Ten years ago, the U.S. Supreme Court ruled that the city of New London, Connecticut, could bulldoze residential property so a private business group could build an office park.
Today, a Chicago university is trying to bulldoze six properties so a private developer can build and operate dorms and retail stores.
The corrupting power of eminent domain, brought to national attention in Kelo v. City of New London, still rears its head today.
The Fifth Amendment allows the government to seize private property for "public use." Typically, the idea of public use refers to roads or government buildings. However, the Supreme Court's ruling in the Kelo case set a dangerous new precedent, as justices approved the use of eminent domain as a means of "economic development."
In 1997, the city's economic-development arm, the New London Development Corporation, or NDLC, launched a plan that called for the purchase of a nine-acre neighborhood to replace it with an "urban village." The linchpin of the proposal was a new, $300 million research facility for Pfizer, which promised the city mounds of new jobs in exchange for an 80 percent cut to its property-tax bill.
The city approved the plan in 2000, putting the weight of eminent domain behind the NDLC so it could seize the properties and raze homes.
Seven of those property owners, including Susette Kelo, took the case to the Supreme Court and lost.
Today, the land sits empty and unused - Pfizer left in 2009, taking 1,400 jobs with it. New London has spent $80 million in tax dollars on the undeveloped land, according to the Institute for Justice.
More than 40 states passed either constitutional amendments or statutes that have reformed eminent-domain law to better protect property rights in the wake of the Kelo decision, according to the Institute for Justice - but the practice has not completely died out. In the northwest corner of Chicago, a state university president has moved to seize and bulldoze six small, family-owned businesses. In their place, Northeastern Illinois University President Sharon Hahs plans to hand over the land to a private real-estate developer to build and operate student housing that will also include private, retail shops on the ground floor.
Hahs said this project is necessary because NEIU is the only state college without student housing. She claims the neighborhood is economically depressed, and this project would spur growth and revitalization. But the 3400 block of West Bryn Mawr Avenue is home to many small businesses, such as Caren Real Estate, Hunan Wok and the new Bryn Mawr Breakfast Club.
The owners of these businesses have invested in the neighborhood for years.
Bill Tong grew up in the property that now houses Hunan Wok restaurant. His grandfather, who immigrated to the U.S. from China, built the property in 1954. It became the Tong family's home as well as its place of business, Tong's Tea Garden. Bill and his sisters, Dolly and Betty, inherited the property from their late father in 2010. Their elderly mother, who still lives in the top-floor apartment, may be forced to leave the building they've called home for nearly six decades if NEIU gets its way.
"Being a Chinese-American, I knew that the ideal is for a son to preserve the accomplishments of his father and hopefully improve on them. I don't stand a chance of that if the property is destroyed," Tong said.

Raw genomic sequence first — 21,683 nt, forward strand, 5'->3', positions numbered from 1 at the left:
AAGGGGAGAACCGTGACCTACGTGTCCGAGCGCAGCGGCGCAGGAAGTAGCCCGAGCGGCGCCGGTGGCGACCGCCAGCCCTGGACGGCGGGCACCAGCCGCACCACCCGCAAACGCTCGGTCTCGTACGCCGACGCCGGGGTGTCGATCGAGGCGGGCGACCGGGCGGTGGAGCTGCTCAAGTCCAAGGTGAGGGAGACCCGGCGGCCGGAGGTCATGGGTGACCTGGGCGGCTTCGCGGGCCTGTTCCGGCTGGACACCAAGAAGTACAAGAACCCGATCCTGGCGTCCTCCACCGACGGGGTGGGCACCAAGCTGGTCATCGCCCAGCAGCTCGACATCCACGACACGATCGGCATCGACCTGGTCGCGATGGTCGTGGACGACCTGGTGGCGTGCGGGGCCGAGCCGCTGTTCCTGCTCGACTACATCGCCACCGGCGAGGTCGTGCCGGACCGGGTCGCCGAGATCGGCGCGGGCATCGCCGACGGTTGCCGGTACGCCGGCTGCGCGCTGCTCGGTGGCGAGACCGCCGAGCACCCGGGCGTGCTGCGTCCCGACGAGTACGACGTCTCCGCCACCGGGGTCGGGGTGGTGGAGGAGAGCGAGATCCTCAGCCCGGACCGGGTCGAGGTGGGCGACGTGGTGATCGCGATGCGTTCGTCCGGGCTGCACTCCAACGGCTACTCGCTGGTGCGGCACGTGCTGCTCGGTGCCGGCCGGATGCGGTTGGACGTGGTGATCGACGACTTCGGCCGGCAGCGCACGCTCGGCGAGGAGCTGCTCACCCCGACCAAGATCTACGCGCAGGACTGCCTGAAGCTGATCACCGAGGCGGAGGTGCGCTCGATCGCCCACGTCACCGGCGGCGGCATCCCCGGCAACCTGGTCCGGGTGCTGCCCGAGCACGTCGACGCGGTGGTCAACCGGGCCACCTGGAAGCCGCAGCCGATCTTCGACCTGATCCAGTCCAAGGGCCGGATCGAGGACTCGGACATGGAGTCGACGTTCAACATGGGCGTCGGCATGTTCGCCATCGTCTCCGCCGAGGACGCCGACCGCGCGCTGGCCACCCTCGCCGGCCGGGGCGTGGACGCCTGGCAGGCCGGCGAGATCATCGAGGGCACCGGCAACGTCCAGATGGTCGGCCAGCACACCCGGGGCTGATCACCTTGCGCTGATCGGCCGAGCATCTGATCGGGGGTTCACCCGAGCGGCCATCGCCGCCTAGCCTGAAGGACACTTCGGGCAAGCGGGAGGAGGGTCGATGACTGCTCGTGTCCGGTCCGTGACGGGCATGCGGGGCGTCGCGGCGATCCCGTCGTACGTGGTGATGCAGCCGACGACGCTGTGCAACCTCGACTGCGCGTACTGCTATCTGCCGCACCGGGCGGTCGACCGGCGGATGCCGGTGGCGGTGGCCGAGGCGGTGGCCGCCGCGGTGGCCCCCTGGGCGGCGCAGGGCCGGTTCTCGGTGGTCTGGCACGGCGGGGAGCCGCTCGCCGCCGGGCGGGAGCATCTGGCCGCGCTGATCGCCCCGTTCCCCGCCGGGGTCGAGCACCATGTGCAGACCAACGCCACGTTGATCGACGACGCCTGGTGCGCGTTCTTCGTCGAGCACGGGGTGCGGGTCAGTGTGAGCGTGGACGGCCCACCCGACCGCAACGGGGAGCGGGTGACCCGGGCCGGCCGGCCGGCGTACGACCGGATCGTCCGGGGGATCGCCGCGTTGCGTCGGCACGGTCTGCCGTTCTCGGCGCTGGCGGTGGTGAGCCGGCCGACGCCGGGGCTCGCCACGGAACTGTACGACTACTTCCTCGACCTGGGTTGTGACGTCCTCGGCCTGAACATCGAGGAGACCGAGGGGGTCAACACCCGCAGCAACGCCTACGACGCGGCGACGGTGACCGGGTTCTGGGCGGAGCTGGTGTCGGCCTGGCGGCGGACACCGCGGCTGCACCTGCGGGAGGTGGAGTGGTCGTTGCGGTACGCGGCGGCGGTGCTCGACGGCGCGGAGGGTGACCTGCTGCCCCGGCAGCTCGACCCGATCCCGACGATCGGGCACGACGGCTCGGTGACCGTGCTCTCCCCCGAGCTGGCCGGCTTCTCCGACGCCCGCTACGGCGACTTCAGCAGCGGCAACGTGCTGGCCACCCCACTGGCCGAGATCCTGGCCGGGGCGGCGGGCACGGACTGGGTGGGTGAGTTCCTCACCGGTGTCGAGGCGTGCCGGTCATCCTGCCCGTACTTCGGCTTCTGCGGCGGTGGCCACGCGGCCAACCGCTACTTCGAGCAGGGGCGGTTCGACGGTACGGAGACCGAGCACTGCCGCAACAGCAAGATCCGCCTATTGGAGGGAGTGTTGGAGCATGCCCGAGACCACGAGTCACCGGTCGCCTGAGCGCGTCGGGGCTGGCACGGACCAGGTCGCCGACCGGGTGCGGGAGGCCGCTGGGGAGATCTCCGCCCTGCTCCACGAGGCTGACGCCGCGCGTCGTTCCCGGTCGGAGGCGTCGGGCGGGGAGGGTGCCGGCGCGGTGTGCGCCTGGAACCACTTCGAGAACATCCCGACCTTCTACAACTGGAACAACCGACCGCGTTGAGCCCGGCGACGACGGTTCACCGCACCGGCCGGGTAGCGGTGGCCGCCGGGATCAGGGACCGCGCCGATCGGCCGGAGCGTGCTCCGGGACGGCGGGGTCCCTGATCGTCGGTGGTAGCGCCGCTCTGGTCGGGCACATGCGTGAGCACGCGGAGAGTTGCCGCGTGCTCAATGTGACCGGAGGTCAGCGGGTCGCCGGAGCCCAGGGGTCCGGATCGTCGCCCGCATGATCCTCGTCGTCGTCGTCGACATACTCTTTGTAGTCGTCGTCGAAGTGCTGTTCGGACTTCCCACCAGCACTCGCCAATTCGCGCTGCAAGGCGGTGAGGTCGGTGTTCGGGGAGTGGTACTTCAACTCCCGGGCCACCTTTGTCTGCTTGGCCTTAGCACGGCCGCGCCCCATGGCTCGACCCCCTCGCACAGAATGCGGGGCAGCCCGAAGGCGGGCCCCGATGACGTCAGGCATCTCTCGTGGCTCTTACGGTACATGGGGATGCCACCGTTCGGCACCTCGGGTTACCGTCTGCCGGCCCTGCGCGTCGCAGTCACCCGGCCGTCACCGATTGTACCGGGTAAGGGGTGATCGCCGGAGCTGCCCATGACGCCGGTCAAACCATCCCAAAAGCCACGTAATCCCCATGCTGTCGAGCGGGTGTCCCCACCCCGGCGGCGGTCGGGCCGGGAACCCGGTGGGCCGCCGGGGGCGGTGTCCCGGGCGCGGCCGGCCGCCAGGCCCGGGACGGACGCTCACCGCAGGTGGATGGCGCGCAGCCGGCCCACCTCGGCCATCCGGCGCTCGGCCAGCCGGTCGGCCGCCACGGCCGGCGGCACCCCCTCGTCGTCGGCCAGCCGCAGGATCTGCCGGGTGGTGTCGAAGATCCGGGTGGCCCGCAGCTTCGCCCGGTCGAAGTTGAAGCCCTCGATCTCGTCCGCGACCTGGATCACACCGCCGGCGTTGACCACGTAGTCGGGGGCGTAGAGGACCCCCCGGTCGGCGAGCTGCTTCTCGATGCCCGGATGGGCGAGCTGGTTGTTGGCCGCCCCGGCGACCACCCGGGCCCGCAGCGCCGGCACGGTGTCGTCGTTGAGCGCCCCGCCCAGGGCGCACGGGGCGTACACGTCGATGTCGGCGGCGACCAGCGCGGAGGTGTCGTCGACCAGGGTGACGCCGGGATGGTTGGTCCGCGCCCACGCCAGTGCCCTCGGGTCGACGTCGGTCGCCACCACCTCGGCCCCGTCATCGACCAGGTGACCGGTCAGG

He isn't alone.
Garrick Beil also grew up in the North Park neighborhood. His parents, Rosemary and Carl, were the children of German immigrants who came to Chicago from Germany in the 1920s. Rosemary worked as a school teacher and Carl was an architect and contractor, and to bolster their modest incomes they used their entire savings, plus loans from the bank and family members, to buy a dilapidated gas station at the corner of North Kimball Avenue and West Bryn Mawr Avenue. The Beils tore down that gas station and turned the property into two commercial spaces, both of which have been continuously occupied for nearly 40 years. Rosemary and her husband planned to rely on the income from these properties in their retirement. Instead, they are faced with a costly legal battle and an uncertain future.
As the story unfolding in Chicago's North Park neighborhood shows, eminent domain often plays out as a modern David v. Goliath tale.
Supreme Court Justice Sandra Day O'Connor prophesized as much in the Kelo decision:
"[T]he specter of condemnation hangs over all property," her warning continued, "Nothing is to prevent the state from replacing any Motel 6 with a Ritz-Carlton, any home with a shopping mall, or any farm with a factory."
"... the beneficiaries are likely to be those citizens with disproportionate influence and power in the political process."
Small-business owners like Bill Tong and Garrick Beil can't match the deep pockets of the state. Their only hope is that NEIU leaders have a change of heart, drop the eminent-domain lawsuit and build on their own undeveloped land - approximately half of the college's 67-acre campus is green space.
Tong and Beil's story is a stark reminder that the threat of eminent domain remains just as real today for many as it did 10 years ago when the Supreme Court issued its Kelo decision.
NEIU's President Hahs and other proponents of the government's "right" to seize private property say they are well within their legal ability to pursue eminent domain -- under the law, they're correct. But legality doesn't confer morality.
If the government can take land from Bill Tong, Garrick Beil and the homeowners in New London, Connecticut, the same thing can and will continue to happen to other property owners across the county.